1.) Tony Levin -the entire Peter Gabriel catalog. "So", "Secret World Live" and "Up" are what I go to most.
    I liked a tune or 2... but blew Peter's stuff off when "Big Time" hit. Silly pop crap! My old man bought the album and hearing it on his Hi-Fi system made me take notice to exactly how disjointed and unattached Mr. Levin was.... yet was always the *exact* line, phrase, vibe for the song
  13. 3.Brian Ritchie- Add It Up
    2. Ron Royce- Masked Jackal, Son of Lilith, Skeleton On Your Shoulder
    1. Steve Harris- The Trooper, Rime of the Ancient Mariner, Wrathchild,- most songs from Maiden's glory days, especially the entire "Powerslave" record.

    I realize that the latter two are metal, but....hey. :D
  14. Alvaro Martín Gómez A.

    Alvaro Martín Gómez A. TalkBass' resident Bongo + cowbell player

    Very difficult, not because of player #1, but the two runners-up are really complicated to me. After lots of thinking, here are the envelopes:

    3- Tony Oppenheim: His "Slap It!" book gave me a solid foundation on the style.

    2- Jaco. He showed me that fingerstyle bass isn't only neck pickup and bass frequencies. Also taught me to play closer to the bridge and harmonics.

    1- Stu Hamm: I'm pretty sure that I'm his BIGGEST fan on earth. Enough said.

    One of the most difficult things was leaving Victor Wooten out because I find his playing very inspiring, but I haven't nailed his double thumping technique which is a key component in his music, so he's out. Geddy Lee was another one. I love his concept and can play many Rush tunes, but never approximated his amazing tone.
  15. Blackbird

    Blackbird Moderator Supporting Member

    Mar 18, 2000
    Brand X, from Product, their last album. Some tracks played by John Giblin, a great bassist himself.
  16. Adam Barkley

    Adam Barkley Mayday!

    Aug 26, 2003
    Jackson, MS
    3. Trevor Dunn
    2. Dan Maines
    1. Nick Oliveri

    I am just recently getting into Micheal Henderson also.
  17. Aaron Saunders

    Aaron Saunders

    Apr 27, 2002
    Blackbird, I'm wondering which version of All Blues you're referring to, as it was Paul Chambers on the original Kind of Blue record and for an additional 5 years up until Carter joined up in '64.

    1. Scott LaFaro - My Man's Gone Now (w/ Bill Evans)
    2. Victor Wooten - Overjoyed
    3. Christian McBride - Honeysuckle Rose (w/ Jane Monheit), Temptation (w/ Diana Krall)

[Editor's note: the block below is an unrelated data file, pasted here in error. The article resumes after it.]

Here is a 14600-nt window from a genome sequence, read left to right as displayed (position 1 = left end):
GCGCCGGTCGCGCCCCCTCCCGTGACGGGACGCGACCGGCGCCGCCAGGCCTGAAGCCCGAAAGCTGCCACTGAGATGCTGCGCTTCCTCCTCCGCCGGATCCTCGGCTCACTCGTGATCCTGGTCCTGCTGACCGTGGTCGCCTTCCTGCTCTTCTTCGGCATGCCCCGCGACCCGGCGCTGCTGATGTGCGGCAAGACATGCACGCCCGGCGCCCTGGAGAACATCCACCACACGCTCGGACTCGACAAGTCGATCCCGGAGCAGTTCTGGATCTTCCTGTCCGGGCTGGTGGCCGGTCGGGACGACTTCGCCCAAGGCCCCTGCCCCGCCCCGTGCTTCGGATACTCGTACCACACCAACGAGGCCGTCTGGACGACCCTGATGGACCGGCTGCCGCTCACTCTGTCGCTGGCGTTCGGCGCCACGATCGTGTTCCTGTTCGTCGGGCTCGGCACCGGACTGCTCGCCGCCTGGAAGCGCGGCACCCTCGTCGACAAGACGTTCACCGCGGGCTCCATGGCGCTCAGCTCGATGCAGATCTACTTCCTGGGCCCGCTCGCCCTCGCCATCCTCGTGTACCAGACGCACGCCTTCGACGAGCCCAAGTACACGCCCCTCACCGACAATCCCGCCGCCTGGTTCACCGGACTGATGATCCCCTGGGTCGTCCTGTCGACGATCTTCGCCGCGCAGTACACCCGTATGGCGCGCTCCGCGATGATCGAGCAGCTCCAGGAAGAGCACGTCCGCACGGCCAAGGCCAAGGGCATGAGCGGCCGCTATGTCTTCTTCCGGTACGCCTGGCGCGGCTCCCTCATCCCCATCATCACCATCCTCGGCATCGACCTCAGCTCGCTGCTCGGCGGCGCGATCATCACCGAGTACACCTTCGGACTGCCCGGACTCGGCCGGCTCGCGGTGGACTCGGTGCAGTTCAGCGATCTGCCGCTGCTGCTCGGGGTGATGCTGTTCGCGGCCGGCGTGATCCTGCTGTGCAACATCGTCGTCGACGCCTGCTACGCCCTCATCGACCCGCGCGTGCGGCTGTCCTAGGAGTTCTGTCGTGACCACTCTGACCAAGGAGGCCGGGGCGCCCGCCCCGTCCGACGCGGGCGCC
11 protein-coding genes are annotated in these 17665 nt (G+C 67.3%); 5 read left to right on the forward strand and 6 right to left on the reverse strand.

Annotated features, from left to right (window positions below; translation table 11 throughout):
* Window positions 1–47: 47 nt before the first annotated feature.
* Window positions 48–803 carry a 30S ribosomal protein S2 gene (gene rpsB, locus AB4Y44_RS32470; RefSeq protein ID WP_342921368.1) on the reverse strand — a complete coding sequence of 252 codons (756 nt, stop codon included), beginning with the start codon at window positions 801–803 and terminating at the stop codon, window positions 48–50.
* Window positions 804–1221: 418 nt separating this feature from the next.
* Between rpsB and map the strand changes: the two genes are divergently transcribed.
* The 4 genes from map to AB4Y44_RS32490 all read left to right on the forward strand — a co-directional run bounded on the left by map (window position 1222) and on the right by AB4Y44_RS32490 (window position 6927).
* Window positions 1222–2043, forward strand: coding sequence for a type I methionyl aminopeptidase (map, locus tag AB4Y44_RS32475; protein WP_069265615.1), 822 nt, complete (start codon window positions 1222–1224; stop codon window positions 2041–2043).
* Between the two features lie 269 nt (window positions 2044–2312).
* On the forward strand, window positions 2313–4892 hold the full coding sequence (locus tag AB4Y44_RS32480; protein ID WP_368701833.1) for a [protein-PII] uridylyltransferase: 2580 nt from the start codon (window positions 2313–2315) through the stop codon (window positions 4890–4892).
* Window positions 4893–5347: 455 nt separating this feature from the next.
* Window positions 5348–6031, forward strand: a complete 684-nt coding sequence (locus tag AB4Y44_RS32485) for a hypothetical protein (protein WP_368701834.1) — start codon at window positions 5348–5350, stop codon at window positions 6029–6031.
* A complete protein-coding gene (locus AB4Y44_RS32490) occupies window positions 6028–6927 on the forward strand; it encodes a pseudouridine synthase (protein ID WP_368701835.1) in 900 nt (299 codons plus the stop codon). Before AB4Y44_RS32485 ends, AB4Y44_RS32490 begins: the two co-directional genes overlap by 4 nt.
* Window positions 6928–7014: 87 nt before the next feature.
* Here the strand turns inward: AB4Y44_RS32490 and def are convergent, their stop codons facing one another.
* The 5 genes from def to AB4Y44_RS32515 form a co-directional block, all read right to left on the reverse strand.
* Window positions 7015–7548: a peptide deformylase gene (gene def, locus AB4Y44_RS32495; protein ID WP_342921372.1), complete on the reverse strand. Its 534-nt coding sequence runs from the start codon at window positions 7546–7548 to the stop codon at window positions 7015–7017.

4. Jaco - Bright Size Life and Sirabhorn (w/ Pat Metheny)
    5. Ray Brown - Night Train (w/ Oscar Peterson)

    Scott LaFaro opened my eyes to the absolute heights I can aspire to when it comes to improvisation, and finding that musical partner with whom "chemistry" is the biggest understatement you can make.

    Victor Wooten was the first person I ever heard do anything real with the bass, and while Overjoyed isn't his own composition, it's a great cut that shows off his supreme musicality, not JUST his chops. While a very technically demanding song, IMO, it's one of his highest recorded achievements. Beautiful.

    Christian was the first uber-chops guy I heard on DB, and his playing on Honeysuckle Rose from Jane Monheit's "Taking a Chance on Love" made me want to play DB. His playing on Diana Krall's "Temptation" from the Girl in the Other Room made me want to play DB in the thumb position with not only impeccable chops, but a huge fat tone and intonation so spotless you could serve a full course meal on it.

    Jaco has influenced just about every but of my playing, but the album Bright Size Life is a great place to look for the tastiest of his playing. Tone, tone, tone, groove, incredible melodic playing and soloing overall.

    Ray Brown has been a continual influence, whether it's his undeniably distinct and unique voice on the instrument, the way he plays with time, or the sheer power of his tone. The first DB solo I ever heard was the one he did on Night Train, which, incidentally, was the first track of the album of the same name that was my first introduction to real jazz -- and what an introduction! He, more than anyone else, makes me forget what a pain in the ass it is to transport the DB, how much gear I could've bought by now if I hadn't put so much money into my own DB, and just about everything else, because he, more than anyone else, exemplifies the sound.
  18. Blackbird

    Blackbird Moderator Supporting Member

    Mar 18, 2000
    You got me. I just pulled my copy of Kind of Blue out. Haven't heard it in a long time (obviously)

    I'm more into The Birth of the Cool and just got Filles de Kilimanjaro (This one with Carter).

    I've edited my original post. Thanks!
  19. snake


    Jul 21, 2004
    Aurora. CO
    1. Tim Bogert
    2. Paul McCartney
    3. Greg Ridley
  20. spc


    Apr 10, 2004
    South of Boston
    Bakithi Khumalo
    Tony Levin

    These are kind of obvious, I know...

    Jaco made me say "Holy S**t!", "You can do that on a bass?", and, "Maybe I should quit", in that order...

    Bakithi just floored me with his huge sound and sliding lines on Graceland

    Sting's The Soul Cages has some of my all time favorite lines, including: All this time and Fragile

    And anything I could say about Tony Levin has already been said.